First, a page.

With Way2Pay, schools can create invoices and send them to parents and guardians via SMS and email, while parents and guardians can manage their child’s school bills with a one-click solution 24/7.

4. Bynk

Founded just this year, Bynk wants to be known as ‘the money messenger’, combining mobile payments with the convenient and familiar format of a messenger app.

With Bynk, users can chat directly or in groups, but as well as sending texts, photos and location data, they can also send money. Coming soon to iOS, Bynk makes use of Facebook log-ins and Apple’s Touch ID biometric security instead of PINs and passwords.

Bynk has secured a European licence to process payments in both euro and sterling and the team plans to add cardless ATM withdrawals to its features in future.

Fintech start-ups

5. Trustev

Another great Irish success story, Cork-headquartered Trustev develops anti-fraud technology for e-commerce and financial companies.

Trustev’s real-time online identity verification focuses on validating the individual performing an online transaction, not just the method of payment. By tracking behavioural, transactional and social data, the Trustev platform processes thousands of dynamic data points. This information is used to help retailers recover 2pc of revenue lost to fraud plus an additional 2pc lost by blocking genuine customers.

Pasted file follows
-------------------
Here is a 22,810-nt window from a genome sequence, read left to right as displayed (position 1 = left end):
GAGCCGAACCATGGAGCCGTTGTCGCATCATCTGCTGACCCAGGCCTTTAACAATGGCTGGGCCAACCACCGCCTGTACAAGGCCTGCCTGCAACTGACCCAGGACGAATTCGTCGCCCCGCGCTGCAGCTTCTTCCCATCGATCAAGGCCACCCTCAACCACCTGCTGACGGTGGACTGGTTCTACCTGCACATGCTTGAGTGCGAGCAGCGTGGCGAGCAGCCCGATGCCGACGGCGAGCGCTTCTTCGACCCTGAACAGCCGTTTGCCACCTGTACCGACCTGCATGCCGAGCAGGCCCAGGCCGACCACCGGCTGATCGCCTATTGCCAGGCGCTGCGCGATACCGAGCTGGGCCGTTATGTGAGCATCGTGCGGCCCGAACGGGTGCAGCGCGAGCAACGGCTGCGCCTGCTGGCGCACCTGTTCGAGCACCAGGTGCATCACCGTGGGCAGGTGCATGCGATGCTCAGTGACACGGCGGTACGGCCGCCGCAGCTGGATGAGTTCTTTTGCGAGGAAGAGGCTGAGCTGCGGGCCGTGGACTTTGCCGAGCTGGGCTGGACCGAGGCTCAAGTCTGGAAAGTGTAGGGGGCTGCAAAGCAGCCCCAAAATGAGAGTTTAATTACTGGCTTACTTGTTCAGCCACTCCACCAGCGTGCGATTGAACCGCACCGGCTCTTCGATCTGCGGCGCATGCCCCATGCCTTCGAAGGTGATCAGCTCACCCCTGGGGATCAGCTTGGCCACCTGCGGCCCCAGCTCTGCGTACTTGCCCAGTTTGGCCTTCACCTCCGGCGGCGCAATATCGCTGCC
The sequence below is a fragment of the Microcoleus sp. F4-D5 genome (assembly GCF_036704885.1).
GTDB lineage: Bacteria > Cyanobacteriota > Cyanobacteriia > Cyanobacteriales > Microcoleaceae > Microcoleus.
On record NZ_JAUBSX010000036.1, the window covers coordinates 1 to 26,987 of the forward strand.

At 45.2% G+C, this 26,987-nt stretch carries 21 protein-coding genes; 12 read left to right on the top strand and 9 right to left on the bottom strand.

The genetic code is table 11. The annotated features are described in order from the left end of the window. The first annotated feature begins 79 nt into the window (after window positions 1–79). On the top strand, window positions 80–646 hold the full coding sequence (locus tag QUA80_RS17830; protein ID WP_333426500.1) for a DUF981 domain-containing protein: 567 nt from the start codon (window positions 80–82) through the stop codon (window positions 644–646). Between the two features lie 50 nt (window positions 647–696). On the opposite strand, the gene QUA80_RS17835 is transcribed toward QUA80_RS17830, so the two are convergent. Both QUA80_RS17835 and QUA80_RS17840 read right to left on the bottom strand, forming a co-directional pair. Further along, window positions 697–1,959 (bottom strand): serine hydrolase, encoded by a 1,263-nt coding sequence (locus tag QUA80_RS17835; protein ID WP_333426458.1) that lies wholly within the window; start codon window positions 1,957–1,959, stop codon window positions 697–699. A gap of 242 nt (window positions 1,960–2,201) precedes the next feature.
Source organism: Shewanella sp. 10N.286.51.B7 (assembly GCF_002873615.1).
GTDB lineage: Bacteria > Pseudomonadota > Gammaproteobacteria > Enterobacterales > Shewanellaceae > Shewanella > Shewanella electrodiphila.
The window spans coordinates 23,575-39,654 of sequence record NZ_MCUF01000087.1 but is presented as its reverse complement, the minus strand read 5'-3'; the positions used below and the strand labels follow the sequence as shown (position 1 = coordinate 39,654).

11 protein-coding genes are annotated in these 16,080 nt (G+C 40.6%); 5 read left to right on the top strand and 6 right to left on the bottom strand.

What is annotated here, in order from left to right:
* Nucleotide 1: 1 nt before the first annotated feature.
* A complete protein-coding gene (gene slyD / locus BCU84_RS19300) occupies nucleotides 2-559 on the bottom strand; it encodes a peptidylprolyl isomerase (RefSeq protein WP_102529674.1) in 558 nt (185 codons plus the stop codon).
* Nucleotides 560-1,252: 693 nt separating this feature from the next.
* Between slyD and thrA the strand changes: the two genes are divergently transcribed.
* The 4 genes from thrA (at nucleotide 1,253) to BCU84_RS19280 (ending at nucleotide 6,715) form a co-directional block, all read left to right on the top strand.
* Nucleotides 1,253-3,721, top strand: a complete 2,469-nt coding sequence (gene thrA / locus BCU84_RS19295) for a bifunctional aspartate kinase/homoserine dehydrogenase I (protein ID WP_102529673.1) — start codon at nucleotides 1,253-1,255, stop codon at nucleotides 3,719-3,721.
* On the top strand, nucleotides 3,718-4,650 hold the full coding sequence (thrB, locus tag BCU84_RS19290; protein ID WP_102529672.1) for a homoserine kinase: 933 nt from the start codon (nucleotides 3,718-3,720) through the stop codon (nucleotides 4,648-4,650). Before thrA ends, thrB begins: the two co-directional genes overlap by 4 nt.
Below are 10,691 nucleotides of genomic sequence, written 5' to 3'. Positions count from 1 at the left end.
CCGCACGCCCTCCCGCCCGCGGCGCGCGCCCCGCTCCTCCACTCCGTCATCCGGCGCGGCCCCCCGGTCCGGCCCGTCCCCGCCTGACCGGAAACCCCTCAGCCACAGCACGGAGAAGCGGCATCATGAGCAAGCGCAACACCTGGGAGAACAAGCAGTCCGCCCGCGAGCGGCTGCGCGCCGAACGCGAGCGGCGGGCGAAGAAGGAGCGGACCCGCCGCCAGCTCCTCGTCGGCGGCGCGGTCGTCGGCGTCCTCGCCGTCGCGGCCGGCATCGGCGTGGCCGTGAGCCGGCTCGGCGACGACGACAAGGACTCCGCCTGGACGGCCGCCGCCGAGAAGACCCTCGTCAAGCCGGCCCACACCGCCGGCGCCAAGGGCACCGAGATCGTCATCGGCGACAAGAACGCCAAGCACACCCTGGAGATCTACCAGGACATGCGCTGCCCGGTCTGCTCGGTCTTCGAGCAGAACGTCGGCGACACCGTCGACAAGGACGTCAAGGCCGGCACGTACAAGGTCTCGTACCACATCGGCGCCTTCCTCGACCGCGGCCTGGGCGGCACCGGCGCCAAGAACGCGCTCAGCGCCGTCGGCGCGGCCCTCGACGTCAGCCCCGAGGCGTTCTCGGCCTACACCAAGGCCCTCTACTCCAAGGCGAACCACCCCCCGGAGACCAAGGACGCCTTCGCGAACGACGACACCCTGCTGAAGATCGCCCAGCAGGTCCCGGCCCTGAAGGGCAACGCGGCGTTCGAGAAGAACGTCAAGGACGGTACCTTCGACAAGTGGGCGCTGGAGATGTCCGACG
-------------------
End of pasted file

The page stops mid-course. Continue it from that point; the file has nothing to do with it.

6. B-Secur

Belfast-headquartered B-Secur promises to deliver the ‘next generation of internal biometrics’ by using your heartbeat for authentication.

A recent Start-up of the Week, B-Secur has devised a biometrics solution using an algorithm that detects your unique ECG pattern via external sensors that can be built into almost anything.

CEO Alan Foreman, a former MD at Accenture, said the company is currently engaged in discussions with corporates within the financial services, automotive, ICT, public services and mobile industries.

7. Waratek

Java software security firm Waratek aims to make enterprise applications more secure and easier to manage

Though the start-up has its origins in Australia and California, it was lured by Enterprise Ireland to develop in Dublin, where its HQ is now based.

Waratek’s RASP (run-time application self protection) technology can detect and block application logic, unpatched vulnerability and network layer attacks in Java apps. According to Gartner, this method of placing security monitoring and enforcement inside the application will eventually be commonplace and, last year, Waratek secured a key deal with Deutsche Bank to deliver security to its legacy IT infrastructure.

8. TouchTech Payments